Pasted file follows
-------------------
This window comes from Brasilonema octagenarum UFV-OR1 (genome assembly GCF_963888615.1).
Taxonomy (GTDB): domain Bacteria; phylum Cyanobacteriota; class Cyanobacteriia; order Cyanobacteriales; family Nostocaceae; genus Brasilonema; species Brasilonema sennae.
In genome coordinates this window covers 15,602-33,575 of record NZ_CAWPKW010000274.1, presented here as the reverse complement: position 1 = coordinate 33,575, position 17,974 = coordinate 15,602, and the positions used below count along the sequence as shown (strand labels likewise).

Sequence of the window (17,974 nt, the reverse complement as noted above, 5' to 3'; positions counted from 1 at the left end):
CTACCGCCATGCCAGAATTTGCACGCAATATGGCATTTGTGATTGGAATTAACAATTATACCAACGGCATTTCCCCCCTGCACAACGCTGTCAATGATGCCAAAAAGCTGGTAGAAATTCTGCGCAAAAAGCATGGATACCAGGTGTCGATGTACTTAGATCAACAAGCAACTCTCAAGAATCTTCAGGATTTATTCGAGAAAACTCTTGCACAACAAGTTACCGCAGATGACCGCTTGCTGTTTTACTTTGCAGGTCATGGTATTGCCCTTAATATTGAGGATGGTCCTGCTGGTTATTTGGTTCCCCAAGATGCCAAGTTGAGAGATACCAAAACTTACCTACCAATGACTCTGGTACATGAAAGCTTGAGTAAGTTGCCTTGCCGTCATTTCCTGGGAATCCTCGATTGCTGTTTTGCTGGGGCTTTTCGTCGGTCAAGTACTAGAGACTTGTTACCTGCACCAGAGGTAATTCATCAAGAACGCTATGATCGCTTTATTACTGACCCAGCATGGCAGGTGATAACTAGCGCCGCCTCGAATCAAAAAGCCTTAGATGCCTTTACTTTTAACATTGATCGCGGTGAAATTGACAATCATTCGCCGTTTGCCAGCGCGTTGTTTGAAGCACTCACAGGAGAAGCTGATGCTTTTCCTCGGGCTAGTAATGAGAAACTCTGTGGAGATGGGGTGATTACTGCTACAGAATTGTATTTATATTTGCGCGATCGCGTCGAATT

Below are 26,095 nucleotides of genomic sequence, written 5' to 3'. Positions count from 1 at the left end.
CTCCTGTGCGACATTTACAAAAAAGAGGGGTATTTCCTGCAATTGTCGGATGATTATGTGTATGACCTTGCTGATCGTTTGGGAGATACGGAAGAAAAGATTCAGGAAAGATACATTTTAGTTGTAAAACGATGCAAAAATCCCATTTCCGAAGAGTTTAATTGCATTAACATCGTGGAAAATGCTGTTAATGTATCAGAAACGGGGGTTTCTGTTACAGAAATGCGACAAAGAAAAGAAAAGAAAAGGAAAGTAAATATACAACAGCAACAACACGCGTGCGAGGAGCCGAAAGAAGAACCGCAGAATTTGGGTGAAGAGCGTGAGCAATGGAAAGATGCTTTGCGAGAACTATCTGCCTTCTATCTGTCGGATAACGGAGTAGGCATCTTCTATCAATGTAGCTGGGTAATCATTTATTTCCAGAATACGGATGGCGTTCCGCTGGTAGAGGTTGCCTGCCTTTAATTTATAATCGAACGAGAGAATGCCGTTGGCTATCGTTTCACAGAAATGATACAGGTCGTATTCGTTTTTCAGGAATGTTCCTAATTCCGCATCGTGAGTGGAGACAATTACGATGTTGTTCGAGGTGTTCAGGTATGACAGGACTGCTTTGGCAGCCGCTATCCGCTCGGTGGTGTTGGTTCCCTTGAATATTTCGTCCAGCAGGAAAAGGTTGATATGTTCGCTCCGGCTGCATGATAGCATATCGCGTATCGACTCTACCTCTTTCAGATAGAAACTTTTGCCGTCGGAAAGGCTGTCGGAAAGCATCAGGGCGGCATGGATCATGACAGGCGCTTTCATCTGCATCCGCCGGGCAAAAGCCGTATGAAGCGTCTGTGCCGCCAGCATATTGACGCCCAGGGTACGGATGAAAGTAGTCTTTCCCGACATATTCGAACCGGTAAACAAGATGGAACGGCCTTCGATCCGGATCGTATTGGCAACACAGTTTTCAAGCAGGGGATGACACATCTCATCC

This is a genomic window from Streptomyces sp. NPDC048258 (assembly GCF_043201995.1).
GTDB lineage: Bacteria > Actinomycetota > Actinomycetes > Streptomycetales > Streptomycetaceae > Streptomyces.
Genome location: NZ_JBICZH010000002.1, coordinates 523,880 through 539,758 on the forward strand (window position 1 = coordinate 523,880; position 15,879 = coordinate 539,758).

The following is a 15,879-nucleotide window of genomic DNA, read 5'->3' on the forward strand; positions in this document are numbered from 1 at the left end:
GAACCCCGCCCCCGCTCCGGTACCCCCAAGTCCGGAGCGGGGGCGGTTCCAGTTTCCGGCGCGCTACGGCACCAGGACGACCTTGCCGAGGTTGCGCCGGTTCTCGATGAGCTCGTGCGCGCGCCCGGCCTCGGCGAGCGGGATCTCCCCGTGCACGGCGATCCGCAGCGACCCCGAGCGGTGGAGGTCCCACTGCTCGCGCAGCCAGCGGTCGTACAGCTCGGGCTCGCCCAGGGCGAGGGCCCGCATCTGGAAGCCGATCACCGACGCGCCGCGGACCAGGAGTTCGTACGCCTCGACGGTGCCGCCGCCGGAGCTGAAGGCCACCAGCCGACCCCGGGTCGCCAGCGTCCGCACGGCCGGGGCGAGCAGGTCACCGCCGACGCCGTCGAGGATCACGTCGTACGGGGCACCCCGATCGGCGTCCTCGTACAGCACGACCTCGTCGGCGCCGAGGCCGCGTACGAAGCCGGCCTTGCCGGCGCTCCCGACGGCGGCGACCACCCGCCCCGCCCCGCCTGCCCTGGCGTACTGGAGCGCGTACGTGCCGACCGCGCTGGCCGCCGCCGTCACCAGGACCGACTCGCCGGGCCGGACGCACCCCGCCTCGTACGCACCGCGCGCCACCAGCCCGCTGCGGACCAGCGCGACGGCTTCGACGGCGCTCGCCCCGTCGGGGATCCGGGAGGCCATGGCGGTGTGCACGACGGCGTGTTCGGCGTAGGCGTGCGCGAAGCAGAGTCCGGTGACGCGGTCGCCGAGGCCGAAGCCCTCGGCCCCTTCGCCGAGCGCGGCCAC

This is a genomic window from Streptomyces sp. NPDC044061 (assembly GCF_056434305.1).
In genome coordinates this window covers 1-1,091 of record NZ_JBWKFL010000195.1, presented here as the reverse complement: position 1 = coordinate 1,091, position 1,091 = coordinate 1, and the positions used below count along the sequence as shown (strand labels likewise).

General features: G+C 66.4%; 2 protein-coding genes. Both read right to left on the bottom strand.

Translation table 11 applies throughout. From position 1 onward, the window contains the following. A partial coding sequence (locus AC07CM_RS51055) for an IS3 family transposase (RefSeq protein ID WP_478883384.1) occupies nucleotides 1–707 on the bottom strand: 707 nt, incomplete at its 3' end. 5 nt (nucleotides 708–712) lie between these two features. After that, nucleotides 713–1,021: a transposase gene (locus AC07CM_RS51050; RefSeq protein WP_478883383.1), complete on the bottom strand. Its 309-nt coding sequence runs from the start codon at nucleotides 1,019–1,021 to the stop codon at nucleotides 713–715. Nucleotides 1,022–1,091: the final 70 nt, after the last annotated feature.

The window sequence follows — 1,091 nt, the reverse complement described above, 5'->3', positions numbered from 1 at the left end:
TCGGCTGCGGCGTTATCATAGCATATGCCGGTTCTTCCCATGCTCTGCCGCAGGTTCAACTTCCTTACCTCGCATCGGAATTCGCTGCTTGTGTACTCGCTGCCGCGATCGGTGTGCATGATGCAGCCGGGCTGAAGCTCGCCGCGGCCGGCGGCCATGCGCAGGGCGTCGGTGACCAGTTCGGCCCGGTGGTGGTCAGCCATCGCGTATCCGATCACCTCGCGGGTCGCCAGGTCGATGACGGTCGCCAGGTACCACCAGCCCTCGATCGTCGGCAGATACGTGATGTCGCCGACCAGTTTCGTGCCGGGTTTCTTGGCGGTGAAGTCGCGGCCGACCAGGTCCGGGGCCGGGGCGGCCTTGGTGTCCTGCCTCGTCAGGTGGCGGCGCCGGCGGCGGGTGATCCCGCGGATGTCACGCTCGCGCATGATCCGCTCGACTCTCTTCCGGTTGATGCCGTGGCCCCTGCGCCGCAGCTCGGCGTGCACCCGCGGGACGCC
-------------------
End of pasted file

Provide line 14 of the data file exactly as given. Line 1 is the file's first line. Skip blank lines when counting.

In genome coordinates this window covers 1-1,091 of record NZ_JBWKFL010000195.1, presented here as the reverse complement: position 1 = coordinate 1,091, position 1,091 = coordinate 1, and the positions used below count along the sequence as shown (strand labels likewise).